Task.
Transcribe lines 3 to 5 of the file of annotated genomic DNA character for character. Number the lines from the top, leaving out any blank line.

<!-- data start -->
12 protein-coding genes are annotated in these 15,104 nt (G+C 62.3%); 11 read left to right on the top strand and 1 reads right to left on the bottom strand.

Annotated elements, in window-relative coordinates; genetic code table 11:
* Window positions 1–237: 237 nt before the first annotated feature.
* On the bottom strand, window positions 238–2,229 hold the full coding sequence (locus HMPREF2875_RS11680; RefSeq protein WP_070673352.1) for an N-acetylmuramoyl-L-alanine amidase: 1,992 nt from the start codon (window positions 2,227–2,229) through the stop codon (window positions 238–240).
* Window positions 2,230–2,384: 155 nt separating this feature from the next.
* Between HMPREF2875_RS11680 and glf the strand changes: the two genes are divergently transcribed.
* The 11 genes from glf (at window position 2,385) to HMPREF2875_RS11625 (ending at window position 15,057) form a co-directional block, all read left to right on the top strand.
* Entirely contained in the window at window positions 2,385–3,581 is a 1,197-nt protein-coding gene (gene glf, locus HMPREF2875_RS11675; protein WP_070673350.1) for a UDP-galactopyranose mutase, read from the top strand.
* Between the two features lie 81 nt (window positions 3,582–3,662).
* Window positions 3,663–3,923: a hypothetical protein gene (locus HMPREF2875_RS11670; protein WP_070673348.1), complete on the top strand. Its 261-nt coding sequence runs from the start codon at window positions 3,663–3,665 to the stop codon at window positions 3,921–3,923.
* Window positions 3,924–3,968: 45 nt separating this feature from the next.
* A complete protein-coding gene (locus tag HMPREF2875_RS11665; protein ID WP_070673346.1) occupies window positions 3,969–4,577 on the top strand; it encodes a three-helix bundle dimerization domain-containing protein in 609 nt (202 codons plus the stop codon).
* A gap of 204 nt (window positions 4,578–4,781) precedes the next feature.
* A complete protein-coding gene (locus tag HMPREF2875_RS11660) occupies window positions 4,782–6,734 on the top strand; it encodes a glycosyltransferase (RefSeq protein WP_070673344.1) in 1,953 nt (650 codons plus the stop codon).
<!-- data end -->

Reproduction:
* Window positions 1–237: 237 nt before the first annotated feature.
* On the bottom strand, window positions 238–2,229 hold the full coding sequence (locus HMPREF2875_RS11680; RefSeq protein WP_070673352.1) for an N-acetylmuramoyl-L-alanine amidase: 1,992 nt from the start codon (window positions 2,227–2,229) through the stop codon (window positions 238–240).
* Window positions 2,230–2,384: 155 nt separating this feature from the next.